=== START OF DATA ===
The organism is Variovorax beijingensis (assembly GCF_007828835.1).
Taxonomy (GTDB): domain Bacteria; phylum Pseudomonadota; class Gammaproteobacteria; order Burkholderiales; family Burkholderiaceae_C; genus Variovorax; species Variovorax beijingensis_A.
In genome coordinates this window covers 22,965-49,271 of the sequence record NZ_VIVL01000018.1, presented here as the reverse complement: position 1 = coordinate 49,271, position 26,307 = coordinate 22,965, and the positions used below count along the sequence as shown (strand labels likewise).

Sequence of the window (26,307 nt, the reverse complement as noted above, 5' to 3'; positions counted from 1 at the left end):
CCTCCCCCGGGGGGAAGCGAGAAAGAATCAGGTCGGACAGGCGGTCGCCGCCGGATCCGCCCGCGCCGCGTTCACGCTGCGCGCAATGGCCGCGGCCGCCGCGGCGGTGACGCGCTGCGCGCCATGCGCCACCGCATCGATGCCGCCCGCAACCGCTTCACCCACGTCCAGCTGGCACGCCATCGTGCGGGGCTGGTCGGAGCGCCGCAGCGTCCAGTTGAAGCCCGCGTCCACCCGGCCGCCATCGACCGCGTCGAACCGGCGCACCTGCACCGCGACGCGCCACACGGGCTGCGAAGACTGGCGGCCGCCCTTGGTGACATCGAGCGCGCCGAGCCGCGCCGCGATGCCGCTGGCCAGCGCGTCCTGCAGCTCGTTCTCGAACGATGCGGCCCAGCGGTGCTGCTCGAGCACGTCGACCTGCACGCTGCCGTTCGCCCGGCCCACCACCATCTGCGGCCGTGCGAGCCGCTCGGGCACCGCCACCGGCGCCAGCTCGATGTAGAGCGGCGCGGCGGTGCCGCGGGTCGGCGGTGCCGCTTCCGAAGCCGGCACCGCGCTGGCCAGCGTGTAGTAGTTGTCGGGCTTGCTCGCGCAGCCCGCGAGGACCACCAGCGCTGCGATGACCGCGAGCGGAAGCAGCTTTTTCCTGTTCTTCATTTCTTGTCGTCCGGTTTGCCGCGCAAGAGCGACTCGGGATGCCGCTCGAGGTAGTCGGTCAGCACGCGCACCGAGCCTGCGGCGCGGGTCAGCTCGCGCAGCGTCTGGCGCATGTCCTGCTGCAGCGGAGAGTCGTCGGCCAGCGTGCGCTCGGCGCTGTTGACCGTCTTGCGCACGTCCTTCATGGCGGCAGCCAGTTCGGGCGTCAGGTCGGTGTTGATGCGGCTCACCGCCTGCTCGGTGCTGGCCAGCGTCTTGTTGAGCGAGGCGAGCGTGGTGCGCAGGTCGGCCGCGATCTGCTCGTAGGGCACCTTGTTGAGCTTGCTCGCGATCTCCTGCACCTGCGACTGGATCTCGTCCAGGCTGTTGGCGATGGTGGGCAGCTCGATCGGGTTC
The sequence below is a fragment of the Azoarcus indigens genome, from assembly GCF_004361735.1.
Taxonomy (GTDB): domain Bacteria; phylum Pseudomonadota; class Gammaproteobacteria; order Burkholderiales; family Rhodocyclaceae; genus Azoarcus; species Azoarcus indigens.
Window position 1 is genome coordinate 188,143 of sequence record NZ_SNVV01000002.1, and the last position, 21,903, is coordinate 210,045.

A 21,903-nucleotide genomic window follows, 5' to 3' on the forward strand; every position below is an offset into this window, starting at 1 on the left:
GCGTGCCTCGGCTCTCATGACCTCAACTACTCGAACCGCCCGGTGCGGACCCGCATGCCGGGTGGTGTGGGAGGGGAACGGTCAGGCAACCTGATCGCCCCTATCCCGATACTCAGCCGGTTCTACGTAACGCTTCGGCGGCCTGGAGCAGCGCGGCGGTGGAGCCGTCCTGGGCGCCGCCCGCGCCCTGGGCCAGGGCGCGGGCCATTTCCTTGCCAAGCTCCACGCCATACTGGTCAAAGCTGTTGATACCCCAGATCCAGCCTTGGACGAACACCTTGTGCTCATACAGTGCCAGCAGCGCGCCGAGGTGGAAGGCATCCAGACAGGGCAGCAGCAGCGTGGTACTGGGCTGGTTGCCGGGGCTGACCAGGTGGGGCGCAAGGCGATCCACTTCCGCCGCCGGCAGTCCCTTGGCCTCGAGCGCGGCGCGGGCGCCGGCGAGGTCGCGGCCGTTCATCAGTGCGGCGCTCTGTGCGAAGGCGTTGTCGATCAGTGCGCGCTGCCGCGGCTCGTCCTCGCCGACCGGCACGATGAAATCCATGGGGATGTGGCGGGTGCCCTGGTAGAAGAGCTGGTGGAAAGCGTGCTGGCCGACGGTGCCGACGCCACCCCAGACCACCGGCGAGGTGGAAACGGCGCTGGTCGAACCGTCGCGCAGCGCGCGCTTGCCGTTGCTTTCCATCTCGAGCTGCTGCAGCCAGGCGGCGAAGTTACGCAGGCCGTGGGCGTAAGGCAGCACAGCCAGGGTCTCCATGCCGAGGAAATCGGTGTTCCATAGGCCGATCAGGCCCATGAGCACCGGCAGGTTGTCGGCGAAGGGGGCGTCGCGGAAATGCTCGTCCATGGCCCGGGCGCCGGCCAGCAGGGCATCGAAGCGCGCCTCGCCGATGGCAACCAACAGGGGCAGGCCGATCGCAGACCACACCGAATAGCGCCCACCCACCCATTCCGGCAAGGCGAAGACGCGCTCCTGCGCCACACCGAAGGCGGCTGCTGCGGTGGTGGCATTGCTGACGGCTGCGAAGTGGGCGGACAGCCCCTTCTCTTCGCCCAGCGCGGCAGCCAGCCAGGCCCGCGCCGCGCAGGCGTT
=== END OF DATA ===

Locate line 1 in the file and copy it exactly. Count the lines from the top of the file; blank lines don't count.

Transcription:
The organism is Variovorax beijingensis (assembly GCF_007828835.1).